Figure 5. ED50isobologram for the interaction of the antinociceptive effects of intrathecally administered morphine-ouabain (A) and lidocaine-ouabain (B) mixtures when coadministered in a fixed-dose ratio. The straight line connecting the single-drug ED50points is the theoretical additive line, and the point shown on this line is the theoretical additive ED50point. The experimental point for the morphine-ouabain mixture was significantly (P < 0.01) below the additive line, indicating a synergistic effect. The experimental point for the lidocaine-ouabain mixture was not significantly below the additive line. Each point represents the mean +/− SD.
Figure 5. ED50isobologram for the interaction of the antinociceptive effects of intrathecally administered morphine-ouabain (A) and lidocaine-ouabain (B) mixtures when coadministered in a fixed-dose ratio. The straight line connecting the single-drug ED50points is the theoretical additive line, and the point shown on this line is the theoretical additive ED50point. The experimental point for the morphine-ouabain mixture was significantly (P < 0.01) below the additive line, indicating a synergistic effect. The experimental point for the lidocaine-ouabain mixture was not significantly below the additive line. Each point represents the mean +/− SD.
Figure 5. ED50isobologram for the interaction of the antinociceptive effects of intrathecally administered morphine-ouabain (A) and lidocaine-ouabain (B) mixtures when coadministered in a fixed-dose ratio. The straight line connecting the single-drug ED50points is the theoretical additive line, and the point shown on this line is the theoretical additive ED50point. The experimental point for the morphine-ouabain mixture was significantly (P < 0.01) below the additive line, indicating a synergistic effect. The experimental point for the lidocaine-ouabain mixture was not significantly below the additive line. Each point represents the mean +/− SD.
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Table 1. ED50Values +/− SD and 95% CI for Intrathecally Administered Ouabain, Morphine, and Lidocaine (Either Alone or in Mixtures with a Fixed-dose Ratio)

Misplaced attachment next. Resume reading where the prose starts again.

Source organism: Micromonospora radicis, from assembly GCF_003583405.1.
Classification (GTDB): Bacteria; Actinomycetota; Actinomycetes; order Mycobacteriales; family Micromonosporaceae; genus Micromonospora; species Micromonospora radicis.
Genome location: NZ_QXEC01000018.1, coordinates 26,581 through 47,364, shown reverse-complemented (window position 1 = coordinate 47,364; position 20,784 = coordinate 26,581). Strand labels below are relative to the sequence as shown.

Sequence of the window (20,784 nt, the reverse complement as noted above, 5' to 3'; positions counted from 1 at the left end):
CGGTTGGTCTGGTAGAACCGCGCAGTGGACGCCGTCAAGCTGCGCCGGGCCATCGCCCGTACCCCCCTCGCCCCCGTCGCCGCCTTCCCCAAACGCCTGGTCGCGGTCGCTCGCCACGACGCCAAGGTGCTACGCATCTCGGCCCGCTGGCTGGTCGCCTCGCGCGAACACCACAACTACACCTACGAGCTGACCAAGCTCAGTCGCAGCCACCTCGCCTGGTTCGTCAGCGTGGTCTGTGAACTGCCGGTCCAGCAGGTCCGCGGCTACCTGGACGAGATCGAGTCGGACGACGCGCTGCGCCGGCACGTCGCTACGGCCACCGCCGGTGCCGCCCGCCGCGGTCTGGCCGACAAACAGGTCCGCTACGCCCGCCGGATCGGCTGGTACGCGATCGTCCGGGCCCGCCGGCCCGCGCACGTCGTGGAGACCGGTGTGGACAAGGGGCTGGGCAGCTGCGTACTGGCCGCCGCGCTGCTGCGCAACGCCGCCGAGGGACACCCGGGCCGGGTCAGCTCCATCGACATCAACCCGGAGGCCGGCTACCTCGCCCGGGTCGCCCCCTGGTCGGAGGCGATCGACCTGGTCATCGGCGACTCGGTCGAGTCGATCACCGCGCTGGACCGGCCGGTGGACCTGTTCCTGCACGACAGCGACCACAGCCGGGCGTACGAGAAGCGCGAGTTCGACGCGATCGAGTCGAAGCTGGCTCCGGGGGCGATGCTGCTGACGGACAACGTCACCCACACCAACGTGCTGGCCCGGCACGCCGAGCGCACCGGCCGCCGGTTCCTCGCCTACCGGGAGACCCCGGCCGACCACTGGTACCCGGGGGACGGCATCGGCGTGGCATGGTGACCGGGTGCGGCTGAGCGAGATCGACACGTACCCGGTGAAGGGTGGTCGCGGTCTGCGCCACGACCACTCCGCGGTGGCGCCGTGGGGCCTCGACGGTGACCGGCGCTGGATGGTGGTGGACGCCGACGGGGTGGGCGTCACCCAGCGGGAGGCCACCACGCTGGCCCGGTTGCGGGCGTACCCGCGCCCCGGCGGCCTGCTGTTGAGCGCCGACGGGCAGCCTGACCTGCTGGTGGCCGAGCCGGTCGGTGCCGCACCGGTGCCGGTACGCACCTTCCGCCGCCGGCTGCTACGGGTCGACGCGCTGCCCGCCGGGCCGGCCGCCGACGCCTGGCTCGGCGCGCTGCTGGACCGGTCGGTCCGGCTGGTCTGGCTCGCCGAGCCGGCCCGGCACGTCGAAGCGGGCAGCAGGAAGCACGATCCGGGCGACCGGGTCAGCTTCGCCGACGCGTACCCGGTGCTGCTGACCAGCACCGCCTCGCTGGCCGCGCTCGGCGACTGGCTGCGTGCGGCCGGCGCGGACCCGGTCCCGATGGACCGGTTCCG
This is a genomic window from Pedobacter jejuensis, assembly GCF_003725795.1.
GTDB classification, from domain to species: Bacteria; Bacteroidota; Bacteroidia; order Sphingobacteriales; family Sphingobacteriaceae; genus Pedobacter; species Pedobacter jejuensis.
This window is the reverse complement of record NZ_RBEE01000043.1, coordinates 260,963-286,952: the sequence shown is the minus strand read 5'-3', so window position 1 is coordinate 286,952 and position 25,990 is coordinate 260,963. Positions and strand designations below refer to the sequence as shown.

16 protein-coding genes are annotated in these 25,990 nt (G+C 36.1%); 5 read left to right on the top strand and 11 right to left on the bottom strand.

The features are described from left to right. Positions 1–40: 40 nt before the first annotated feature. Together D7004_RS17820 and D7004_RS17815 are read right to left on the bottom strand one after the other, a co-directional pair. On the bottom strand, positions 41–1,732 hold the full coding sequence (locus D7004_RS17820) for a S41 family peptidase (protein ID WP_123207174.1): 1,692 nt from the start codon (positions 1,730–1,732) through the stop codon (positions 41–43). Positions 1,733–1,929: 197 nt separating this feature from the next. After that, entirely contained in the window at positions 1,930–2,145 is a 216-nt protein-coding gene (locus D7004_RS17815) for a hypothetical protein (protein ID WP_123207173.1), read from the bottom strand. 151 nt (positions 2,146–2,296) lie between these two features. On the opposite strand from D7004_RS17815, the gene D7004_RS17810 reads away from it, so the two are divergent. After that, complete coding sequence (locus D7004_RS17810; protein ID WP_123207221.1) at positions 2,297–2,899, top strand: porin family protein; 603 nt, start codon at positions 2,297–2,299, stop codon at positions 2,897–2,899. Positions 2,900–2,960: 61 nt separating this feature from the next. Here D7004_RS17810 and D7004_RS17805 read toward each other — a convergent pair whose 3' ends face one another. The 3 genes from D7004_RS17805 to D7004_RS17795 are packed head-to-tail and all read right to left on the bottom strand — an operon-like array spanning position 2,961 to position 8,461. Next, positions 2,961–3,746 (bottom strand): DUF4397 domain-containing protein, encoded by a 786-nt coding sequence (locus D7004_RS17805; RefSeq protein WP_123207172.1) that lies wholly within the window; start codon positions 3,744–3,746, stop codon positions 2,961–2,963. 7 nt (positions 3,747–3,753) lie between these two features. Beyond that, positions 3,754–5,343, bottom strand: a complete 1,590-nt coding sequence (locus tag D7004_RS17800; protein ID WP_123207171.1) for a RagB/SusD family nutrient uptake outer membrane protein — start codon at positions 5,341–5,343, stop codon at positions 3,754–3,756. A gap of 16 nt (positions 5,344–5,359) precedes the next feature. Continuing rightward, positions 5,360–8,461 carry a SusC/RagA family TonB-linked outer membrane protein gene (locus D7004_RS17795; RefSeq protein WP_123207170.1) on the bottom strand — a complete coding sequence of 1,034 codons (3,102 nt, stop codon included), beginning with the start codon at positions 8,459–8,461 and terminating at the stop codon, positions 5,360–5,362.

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Table 1. ED50Values +/− SD and 95% CI for Intrathecally Administered Ouabain, Morphine, and Lidocaine (Either Alone or in Mixtures with a Fixed-dose Ratio)
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Antagonism Produced with Intrathecally Administered Atropine and Naloxone
Intrathecal pretreatment with naloxone (10 [micro sign]g) antagonized the antinociceptive effects of morphine (5 [micro sign]g) and did not affect the changes in tail-flick latency obtained with ouabain (2 [micro sign]g; data not shown). In contrast, atropine (5 [micro sign]g) antagonized the antinociceptive effect of intrathecally administered ouabain (2 [micro sign]g) and attenuated the effect of a combination of intrathecally administered morphine (2 [micro sign]g) and ouabain (1 [micro sign]g)(Figure 6). This dose of atropine did not produce any effect on tail-flick latency when administered alone (data not shown).
Figure 6. To examine the pharmacologic antagonism of the effects of ouabain (O; 2 [micro sign]g) and ouabain (1 [micro sign]g)-morphine (M; 2 [micro sign]g), atropine (A; 5 [micro sign]g) was administered intrathecally 10 min before the administration of the agonists. Each bar represents the mean +/− SD from five rats. *P < 0.05;**P < 0.01, AUC = area under the time-response curve.
Figure 6. To examine the pharmacologic antagonism of the effects of ouabain (O; 2 [micro sign]g) and ouabain (1 [micro sign]g)-morphine (M; 2 [micro sign]g), atropine (A; 5 [micro sign]g) was administered intrathecally 10 min before the administration of the agonists. Each bar represents the mean +/− SD from five rats. *P < 0.05;**P < 0.01, AUC = area under the time-response curve.
Figure 6. To examine the pharmacologic antagonism of the effects of ouabain (O; 2 [micro sign]g) and ouabain (1 [micro sign]g)-morphine (M; 2 [micro sign]g), atropine (A; 5 [micro sign]g) was administered intrathecally 10 min before the administration of the agonists. Each bar represents the mean +/− SD from five rats. *P < 0.05;**P < 0.01, AUC = area under the time-response curve.
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Other Effects
When ouabain (5 or 30 [micro sign]g/kg) was administered intraperitoneally, there was no prolongation of tail-flick latency (data not shown), and no change in behavior was noted in any of the rats. Animals given ouabain (2 [micro sign]g) intrathecally showed a slight but significant increase in blood pressure and heart rate at 15-60 min and 10-50 min after administration of drug (data not shown), respectively.
Our assessment of motor functions revealed no differences in the scores on the modified scale (see materials and methods) whether observations were made before and after intrathecally administered ouabain during the observation period (data not shown). Intrathecally administered lidocaine (200 [micro sign]g) combined with ouabain (1.0 [micro sign]g) also did not affect on the motor function scales compared with intrathecally administered lidocaine alone (data not shown). Similarly, no motor impairment was observed in these animals after intrathecal administration of the combination of ouabain and morphine or ouabain and lidocaine.
Discussion